“He showed you the—there’s a map?” Adrianna asked. “What the hell? Why didn’t I see a map?”

“Because he doesn’t trust you.”

Adrianna glanced at Rigel in front of them. “Oh, great. I’m trudging through the damn jungle for ten hours and he doesn’t—”

“Quiet,” Rigel grunted, turning his head. “We need quiet now. Nearly there. Quiet.”

The trio walked a few more steps, and eventually came to the trunk of a massive, downed tree. After climbing over it, Adrianna looked ahead, hoping to see some sign of life, but instead saw only more unending green jungle and darkness.

“This is stupid,” she whispered to Nova. “You can waste your time with Big Fat Fatty here, but I’m going back. There is absolutely nothing here that will—”

Nova stopped and held a hand in front of her.

“Shh,” he said, with a finger against his mask.

Adrianna looked to Rigel—the red giant had stopped, and was now looking down at the dirt. His body was swaying back and forth, and he was singing softly in a strange language.

“Cosino,” he whispered. “Makino, slingdownbach, basino, cosino...”

Adrianna felt a low grumbling in the ground beneath her feet. She stepped back, cautious, and looked to Nova. But the grey-masked man didn’t move—he was simply looking ahead and watching Rigel, as if he knew what was about to happen.

The red giant dropped to his knees. Adrianna couldn’t see much of the giant’s yellow eyes behind the hood he was wearing, but it looked like he was crying. She watched his hands—one of them reached down and grabbed a handful of loose dirt, letting it run through his fingers, while the other hand reached into his robe and retrieved a silver control panel with dozens of buttons on it. Without looking, the red giant pushed a series of buttons on the control panel, all while continuing to sing his bizarre song.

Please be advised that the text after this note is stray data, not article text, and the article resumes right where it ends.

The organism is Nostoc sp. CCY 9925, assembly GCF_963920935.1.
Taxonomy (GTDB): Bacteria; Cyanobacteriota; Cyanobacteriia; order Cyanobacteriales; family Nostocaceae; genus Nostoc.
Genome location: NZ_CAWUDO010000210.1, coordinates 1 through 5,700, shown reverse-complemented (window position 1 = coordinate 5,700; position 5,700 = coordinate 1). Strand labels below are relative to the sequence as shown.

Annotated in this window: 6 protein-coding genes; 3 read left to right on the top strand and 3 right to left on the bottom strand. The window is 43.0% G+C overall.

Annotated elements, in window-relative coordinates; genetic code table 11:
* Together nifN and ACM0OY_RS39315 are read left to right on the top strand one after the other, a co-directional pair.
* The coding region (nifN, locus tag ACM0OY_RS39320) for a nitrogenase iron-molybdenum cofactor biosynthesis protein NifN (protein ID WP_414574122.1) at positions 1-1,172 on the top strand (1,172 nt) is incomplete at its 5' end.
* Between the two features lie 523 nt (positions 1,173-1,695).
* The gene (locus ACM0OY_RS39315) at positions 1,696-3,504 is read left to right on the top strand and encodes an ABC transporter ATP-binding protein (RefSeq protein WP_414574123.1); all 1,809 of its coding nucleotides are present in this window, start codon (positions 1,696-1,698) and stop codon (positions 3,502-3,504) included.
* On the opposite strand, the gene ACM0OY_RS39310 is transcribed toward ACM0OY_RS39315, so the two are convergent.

Adrianna was startled—the grumbling underneath her feet erupted into an earthquake, and she had to reach out and grab Nova’s shoulder for support. As she watched in awe, a giant stone statue of a bizarre beast rose from the ground, tearing up the dirt and knocking over the trees and ripping through the dense vegetation all around it. The stone beast was as big as a house, and had the head of an ape, the body of a lion, and the wings of an eagle. It was lying flat on its stomach, with its head facing the trio, and when Adrianna looked closer, she realized that it wasn’t a statue—it was the entrance to an underground building, with the beast’s open, roaring mouth acting as the doorway.

“We’re here,” Nova said.

Adrianna stared at the stone beast. “You know...I think you might be on to something.”

Rigel walked toward the doorway. “Thank you for your patience. He will allow us to enter now.”

Adrianna and Nova followed Rigel under the beast’s giant, hanging fangs, and walked into the darkness of its insides. Adrianna was careful and intrigued, but Nova and Rigel were unfazed. This was especially true of Rigel, who was walking with a quick conviction, as if he could not wait any longer for what they were about to find inside this mysterious stone beast in the middle of Capricious’ most dangerous and unexplored jungle.